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US Drops 'enemy Combatant' Term  
User currently offlineTristarAtLCA From United Kingdom, joined Jul 2007, 616 posts, RR: 0
Posted (5 years 5 months 2 weeks 6 days 19 hours ago) and read 1241 times:

The US DoJ has announced they will no longer use the controversial term and will hold people in accordance with International law standards for war.


http://news.bbc.co.uk/1/hi/world/7943114.stm


If you was right..................I'd agree with you
6 replies: All unread, jump to last
 
User currently offlineDXing From , joined Dec 1969, posts, RR:
Reply 1, posted (5 years 5 months 2 weeks 6 days 17 hours ago) and read 1204 times:

Detainees will instead be held according to legal standards set by the international laws of war, it says.

If that is the case then article 84 of the Geneva Conventions applies and they should be tried by a military court.

http://www.unhchr.ch/html/menu3/b/91.htm

Article 84

A prisoner of war shall be tried only by a military court, unless the existing laws of the Detaining Power expressly permit the civil courts to try a member of the armed forces of the Detaining Power in respect of the particular offence alleged to have been committed by the prisoner of war.

In no circumstances whatever shall a prisoner of war be tried by a court of any kind which does not offer the essential guarantees of independence and impartiality as generally recognized, and, in particular, the procedure of which does not afford the accused the rights and means of defence provided for in Article 105.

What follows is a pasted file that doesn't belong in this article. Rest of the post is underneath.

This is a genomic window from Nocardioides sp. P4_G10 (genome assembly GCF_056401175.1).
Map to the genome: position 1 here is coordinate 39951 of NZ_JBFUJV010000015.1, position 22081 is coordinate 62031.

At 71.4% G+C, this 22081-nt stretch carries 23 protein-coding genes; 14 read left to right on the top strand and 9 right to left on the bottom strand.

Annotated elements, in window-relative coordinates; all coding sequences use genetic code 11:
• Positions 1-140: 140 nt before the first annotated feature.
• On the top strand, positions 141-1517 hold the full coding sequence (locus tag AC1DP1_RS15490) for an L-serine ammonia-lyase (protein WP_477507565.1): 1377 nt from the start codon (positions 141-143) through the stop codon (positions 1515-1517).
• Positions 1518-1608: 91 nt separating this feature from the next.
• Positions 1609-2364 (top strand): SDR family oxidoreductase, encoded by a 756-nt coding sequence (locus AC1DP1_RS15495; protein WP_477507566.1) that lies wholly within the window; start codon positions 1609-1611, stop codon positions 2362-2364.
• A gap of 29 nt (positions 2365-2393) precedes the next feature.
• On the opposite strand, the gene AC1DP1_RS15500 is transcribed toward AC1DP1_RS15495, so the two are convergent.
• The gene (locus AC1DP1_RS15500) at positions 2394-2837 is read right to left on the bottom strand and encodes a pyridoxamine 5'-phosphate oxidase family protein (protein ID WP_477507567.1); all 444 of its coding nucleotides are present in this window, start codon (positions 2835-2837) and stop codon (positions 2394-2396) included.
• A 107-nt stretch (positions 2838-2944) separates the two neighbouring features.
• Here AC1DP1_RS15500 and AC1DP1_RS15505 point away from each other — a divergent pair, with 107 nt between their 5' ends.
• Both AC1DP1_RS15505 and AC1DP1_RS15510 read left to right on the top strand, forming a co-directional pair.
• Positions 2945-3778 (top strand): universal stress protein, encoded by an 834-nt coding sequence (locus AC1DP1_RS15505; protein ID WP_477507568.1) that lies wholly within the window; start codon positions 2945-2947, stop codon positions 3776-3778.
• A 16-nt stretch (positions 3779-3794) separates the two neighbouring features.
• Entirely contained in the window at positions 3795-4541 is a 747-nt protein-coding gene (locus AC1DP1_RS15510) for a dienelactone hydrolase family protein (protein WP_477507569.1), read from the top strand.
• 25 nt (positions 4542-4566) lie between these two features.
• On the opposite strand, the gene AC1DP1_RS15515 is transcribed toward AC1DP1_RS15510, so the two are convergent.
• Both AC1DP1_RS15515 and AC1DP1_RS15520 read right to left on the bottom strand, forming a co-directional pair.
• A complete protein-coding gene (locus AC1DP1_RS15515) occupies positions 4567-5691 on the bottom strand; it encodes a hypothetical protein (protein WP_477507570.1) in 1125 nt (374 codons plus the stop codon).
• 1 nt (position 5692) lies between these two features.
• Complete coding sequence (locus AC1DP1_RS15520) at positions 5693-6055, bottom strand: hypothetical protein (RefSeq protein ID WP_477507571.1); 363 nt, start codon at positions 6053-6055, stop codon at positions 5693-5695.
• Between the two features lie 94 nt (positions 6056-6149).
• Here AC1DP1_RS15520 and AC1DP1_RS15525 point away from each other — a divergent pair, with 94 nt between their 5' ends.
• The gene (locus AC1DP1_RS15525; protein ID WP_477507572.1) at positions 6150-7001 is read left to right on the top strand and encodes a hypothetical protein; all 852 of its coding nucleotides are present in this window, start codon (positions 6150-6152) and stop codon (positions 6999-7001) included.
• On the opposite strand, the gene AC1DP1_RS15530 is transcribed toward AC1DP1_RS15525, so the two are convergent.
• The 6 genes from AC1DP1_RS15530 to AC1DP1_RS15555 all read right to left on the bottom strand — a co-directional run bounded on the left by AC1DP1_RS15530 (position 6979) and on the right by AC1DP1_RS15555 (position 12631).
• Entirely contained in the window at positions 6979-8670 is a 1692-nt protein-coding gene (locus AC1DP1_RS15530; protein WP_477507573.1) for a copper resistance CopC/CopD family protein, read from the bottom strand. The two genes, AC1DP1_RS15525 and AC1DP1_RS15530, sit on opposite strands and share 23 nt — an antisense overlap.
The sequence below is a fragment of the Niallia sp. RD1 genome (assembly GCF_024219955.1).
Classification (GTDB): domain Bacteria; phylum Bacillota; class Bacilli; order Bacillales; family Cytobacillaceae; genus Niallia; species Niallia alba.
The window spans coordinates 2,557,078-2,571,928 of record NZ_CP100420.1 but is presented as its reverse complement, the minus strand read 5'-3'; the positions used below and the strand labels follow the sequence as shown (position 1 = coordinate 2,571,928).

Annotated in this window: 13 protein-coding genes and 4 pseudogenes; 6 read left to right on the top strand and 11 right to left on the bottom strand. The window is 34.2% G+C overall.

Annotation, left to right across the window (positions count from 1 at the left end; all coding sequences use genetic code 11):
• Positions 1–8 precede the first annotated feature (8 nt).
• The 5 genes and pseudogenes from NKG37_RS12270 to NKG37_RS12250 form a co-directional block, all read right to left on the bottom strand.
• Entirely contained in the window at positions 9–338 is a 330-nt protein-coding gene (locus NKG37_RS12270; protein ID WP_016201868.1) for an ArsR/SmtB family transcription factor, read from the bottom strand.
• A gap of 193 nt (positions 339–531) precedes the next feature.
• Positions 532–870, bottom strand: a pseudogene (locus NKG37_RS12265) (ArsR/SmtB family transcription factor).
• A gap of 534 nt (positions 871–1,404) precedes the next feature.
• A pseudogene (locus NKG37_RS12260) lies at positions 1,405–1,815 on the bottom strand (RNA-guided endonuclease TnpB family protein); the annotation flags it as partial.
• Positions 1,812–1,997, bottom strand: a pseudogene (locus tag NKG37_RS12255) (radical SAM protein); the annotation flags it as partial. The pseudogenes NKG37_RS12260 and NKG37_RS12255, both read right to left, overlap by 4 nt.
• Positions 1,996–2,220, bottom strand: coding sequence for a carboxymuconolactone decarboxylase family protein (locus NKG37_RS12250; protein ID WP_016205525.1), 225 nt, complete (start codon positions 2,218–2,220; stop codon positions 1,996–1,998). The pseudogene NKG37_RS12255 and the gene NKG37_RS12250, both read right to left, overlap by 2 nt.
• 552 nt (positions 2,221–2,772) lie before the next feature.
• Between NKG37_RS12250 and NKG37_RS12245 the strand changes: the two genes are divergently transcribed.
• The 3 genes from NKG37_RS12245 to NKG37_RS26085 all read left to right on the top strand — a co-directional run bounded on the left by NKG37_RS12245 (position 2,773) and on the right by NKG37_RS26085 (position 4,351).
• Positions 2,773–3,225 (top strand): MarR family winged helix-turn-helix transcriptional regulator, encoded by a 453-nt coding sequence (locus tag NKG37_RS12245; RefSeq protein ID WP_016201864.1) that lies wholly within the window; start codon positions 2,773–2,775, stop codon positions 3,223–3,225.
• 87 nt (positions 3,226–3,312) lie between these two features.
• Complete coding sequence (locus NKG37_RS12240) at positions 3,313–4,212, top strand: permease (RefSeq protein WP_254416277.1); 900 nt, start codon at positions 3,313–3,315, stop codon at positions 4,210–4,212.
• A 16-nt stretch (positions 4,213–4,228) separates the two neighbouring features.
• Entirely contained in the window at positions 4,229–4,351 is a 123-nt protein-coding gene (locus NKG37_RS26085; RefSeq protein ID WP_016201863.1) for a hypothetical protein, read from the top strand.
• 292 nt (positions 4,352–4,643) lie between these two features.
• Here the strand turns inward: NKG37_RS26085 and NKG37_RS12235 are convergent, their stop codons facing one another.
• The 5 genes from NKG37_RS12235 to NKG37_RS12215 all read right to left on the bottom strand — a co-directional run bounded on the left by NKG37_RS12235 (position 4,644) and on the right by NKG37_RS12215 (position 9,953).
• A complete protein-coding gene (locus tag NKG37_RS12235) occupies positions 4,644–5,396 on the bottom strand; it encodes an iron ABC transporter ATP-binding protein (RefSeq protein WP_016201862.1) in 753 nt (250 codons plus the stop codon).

User currently offlineDreadnought From United States of America, joined Feb 2008, 8838 posts, RR: 24
Reply 2, posted (5 years 5 months 2 weeks 6 days 17 hours ago) and read 1187 times:



Quoting DXing (Reply 1):
If that is the case then article 84 of the Geneva Conventions applies and they should be tried by a military court.

Article 84 only applies if there is a specific war crime to charge them with, generally only true for senior AQ leaders. Otherwise they are kept as POWs without trial, until the war is over. No lawyers, but they will be visited by the Red Cross.



Veni Vidi Castratavi Illegitimos
User currently offlineNorthstarBoy From United States of America, joined Jun 2005, 1826 posts, RR: 0
Reply 3, posted (5 years 5 months 2 weeks 6 days 13 hours ago) and read 1146 times:
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Quoting Dreadnought (Reply 2):
Article 84 only applies if there is a specific war crime to charge them with, generally only true for senior AQ leaders. Otherwise they are kept as POWs without trial, until the war is over. No lawyers, but they will be visited by the Red Cross.

in otherwords they could potentially be held for the rest of their lives, that seems like kind of a slap in the face to everything we as americans stand for. IMO, we need to either try them in open criminal court, or let them go, because this war against terrorism really will be no different than the war on drugs or the Johnson era war on poverty, basically it'll never end.



Why are people so against low yields?! If lower yields means more people can travel abroad, i'm all for it
User currently offlineDreadnought From United States of America, joined Feb 2008, 8838 posts, RR: 24
Reply 4, posted (5 years 5 months 2 weeks 6 days 12 hours ago) and read 1130 times:



Quoting NorthstarBoy (Reply 3):
in otherwords they could potentially be held for the rest of their lives, that seems like kind of a slap in the face to everything we as americans stand for.